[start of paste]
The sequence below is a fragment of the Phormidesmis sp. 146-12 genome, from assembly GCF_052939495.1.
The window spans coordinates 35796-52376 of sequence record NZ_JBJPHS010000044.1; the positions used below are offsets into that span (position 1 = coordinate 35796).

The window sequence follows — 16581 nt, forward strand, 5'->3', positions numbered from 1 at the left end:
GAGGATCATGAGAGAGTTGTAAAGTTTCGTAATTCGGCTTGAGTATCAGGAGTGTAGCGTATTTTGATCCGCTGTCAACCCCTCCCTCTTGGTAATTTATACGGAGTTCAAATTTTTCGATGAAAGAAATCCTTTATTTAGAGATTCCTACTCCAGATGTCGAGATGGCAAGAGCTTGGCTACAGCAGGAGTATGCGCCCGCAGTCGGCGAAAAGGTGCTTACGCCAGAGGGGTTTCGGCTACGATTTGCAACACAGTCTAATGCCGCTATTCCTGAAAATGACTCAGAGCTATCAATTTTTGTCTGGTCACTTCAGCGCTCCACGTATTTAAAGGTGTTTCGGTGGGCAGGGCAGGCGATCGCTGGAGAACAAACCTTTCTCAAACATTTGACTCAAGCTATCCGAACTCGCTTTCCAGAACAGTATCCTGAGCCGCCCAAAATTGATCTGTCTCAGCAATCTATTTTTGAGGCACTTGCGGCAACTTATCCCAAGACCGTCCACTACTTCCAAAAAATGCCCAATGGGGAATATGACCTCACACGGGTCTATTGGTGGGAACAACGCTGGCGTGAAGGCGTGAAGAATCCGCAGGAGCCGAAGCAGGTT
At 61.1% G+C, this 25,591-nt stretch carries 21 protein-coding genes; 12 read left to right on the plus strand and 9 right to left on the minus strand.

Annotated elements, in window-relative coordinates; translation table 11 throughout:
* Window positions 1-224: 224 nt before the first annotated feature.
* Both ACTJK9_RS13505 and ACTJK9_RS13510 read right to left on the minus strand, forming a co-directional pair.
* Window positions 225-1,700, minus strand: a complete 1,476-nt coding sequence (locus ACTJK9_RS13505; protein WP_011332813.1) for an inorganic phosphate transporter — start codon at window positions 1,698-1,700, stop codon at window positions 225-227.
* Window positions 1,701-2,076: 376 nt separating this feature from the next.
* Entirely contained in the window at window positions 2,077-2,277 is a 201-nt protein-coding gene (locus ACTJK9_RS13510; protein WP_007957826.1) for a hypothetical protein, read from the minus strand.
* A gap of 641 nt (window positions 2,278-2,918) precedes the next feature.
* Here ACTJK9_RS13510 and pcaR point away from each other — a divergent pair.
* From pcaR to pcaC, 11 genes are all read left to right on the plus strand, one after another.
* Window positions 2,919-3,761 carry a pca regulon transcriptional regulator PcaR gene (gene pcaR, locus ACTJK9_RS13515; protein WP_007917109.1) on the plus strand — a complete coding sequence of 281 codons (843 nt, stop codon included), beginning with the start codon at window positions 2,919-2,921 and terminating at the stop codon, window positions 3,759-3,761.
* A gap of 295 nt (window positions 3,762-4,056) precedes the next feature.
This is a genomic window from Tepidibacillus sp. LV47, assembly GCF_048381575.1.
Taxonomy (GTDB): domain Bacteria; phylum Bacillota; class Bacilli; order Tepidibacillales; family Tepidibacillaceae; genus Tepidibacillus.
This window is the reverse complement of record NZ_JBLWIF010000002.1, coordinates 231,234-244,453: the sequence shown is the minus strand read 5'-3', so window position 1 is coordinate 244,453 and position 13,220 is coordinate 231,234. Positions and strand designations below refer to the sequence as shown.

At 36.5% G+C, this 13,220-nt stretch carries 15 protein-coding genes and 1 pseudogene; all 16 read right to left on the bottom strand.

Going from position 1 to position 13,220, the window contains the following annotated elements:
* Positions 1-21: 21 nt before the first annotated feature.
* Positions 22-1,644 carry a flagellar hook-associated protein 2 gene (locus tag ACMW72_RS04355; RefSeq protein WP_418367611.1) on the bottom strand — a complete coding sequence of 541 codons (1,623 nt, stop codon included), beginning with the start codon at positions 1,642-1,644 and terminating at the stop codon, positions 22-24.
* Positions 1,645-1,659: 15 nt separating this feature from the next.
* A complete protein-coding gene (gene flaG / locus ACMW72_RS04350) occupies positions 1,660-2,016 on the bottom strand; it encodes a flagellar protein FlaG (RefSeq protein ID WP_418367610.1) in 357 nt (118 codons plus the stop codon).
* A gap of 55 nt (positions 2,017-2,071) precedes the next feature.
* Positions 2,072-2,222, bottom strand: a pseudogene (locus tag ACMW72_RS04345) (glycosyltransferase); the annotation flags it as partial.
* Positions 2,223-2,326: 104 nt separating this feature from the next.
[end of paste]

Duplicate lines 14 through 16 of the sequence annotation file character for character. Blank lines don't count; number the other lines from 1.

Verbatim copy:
* From pcaR to pcaC, 11 genes are all read left to right on the plus strand, one after another.
* Window positions 2,919-3,761 carry a pca regulon transcriptional regulator PcaR gene (gene pcaR, locus ACTJK9_RS13515; protein WP_007917109.1) on the plus strand — a complete coding sequence of 281 codons (843 nt, stop codon included), beginning with the start codon at window positions 2,919-2,921 and terminating at the stop codon, window positions 3,759-3,761.
* A gap of 295 nt (window positions 3,762-4,056) precedes the next feature.